Wednesday, September 30, 2009

Wheelchair-using father says more children's literature should include disabled characters

From Tim Rushby-Smith at The Times in the UK:

Among my daughter’s collection of Playmobil figures there is one of special importance to me. It is a man in a wheelchair (grey hair and beard hastily removed and replaced with a younger look), and it offers me a presence in the story unfolding in her imagination, if only in the crowd scenes.

I’m sure that placing oneself in the story is a part of making sense of the world as a child. Pretty much everyone will have a favourite book from childhood, and a character they identified with. Clearly, for me, the instinct to be part of the story has not diminished, even if I am now in a wheelchair and the tale is being constructed by four-year-old Rosalie.

Similarily, if disabled children have role models to identify with, it must help them to feel they belong to society. And, while wheelchairs are available from Playmobil, it’s more important to give them a presence in children’s literature. Such visibility helps the 770,000 disabled children in the UK to feel part of everyday life, and, importantly, shapes the attitudes of all children.

In the light of the Fiona Pilkington case, where a mother was driven to take her own life and that of her disabled daughter, much has been said about the failure of the police and the local authority to respond to the harassment and violence directed at the family. However, the case also highlights a more fundamental problem with attitudes towards disability. We are at a point where racially motivated attacks are properly recognised and widely reported, yet assaults and bullying directed at a person with a disability is merely perceived as “anti-social behaviour”.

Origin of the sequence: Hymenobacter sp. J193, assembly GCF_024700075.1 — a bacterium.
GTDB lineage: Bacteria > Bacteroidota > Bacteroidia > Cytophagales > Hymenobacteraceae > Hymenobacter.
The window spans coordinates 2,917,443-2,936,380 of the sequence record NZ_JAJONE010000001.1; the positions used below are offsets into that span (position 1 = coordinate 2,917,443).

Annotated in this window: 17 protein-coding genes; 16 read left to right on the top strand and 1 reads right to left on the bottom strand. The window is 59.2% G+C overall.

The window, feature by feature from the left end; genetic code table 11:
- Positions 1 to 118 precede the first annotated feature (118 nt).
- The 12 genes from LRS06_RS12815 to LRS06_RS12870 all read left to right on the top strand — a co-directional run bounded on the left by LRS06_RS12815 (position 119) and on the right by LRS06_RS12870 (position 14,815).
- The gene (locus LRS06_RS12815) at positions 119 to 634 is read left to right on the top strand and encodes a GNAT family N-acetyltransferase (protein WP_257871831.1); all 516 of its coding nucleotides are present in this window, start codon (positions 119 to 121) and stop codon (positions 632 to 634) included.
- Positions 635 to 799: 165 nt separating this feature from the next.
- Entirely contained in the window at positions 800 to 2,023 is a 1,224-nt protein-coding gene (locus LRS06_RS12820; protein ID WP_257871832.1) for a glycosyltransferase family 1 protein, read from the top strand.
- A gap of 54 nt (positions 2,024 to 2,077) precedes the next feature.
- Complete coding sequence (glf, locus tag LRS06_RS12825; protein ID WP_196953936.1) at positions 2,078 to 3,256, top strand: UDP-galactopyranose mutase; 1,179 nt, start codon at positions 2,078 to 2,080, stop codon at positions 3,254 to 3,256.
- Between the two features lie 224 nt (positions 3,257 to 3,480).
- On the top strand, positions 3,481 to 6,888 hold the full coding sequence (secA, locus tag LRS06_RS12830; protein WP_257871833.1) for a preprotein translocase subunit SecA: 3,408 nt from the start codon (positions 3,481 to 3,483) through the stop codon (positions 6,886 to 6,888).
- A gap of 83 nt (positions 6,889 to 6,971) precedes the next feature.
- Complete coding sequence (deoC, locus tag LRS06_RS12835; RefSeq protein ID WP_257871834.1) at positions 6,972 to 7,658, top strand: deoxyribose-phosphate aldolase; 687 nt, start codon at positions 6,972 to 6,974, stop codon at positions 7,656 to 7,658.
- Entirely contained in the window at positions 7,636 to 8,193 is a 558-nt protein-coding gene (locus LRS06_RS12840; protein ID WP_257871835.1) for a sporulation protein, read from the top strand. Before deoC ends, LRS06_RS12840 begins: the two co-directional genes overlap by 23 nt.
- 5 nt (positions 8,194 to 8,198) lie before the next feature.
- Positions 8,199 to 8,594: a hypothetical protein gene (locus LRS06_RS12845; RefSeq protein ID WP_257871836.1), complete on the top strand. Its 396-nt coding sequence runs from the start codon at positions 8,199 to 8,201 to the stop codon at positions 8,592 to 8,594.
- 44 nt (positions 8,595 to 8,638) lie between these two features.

While the arrival of David Proud as a wheelchair user in EastEnders is rightly seen as progress, the “normalisation” of attitudes towards disability can best begin when children are young. Books and education provide an opportunity to move away from a point-and-stare culture, and can help all children to perceive those with a disability as part of normal, everyday life.

In The Picture is a pioneering campaign set up by Scope, the disability charity, to address this issue. The aim is to encourage publishers, illustrators and writers to include disabled children in picture books for young readers. The project has resulted in a vibrant collection of works from a wide range of children’s book illustrators.

There are images from household names, as well as exciting new artists. Quentin Blake has drawn a girl in a standing frame picking fruit with a friend, Jane Ray depicts a fairy with wings, a crown and crutches, and in Hannah Turner’s picture of a busy swimming pool, an empty wheelchair sits by the side while the owner plays in the water with everyone else.

“Traditionally, images of people with a disability in children’s books have tended to be negative — from Captain Hook to the hunch-backed witches in fairytales such as Hansel and Gretel,” says Ray. “They are either there to paint the hero or heroine in a good light or they are miraculously cured, as if this is the only possible positive outcome. In the past 10 to 15 years there have been more books containing images of children with disabilities, but they have tended to be factual. Explaining hearing aids for example, but nothing with imagination or mythology.

“The campaign is about showing disabled children in books because they’re there, a part of the story along with all the other kids. But you can’t do it with one book. The key is to have so many that it just becomes part of the way people think.”

It is a bold ambition, and it’s impossible not to be impressed when looking through the extensive resources that the In The Picture campaign has managed to collect and make available online.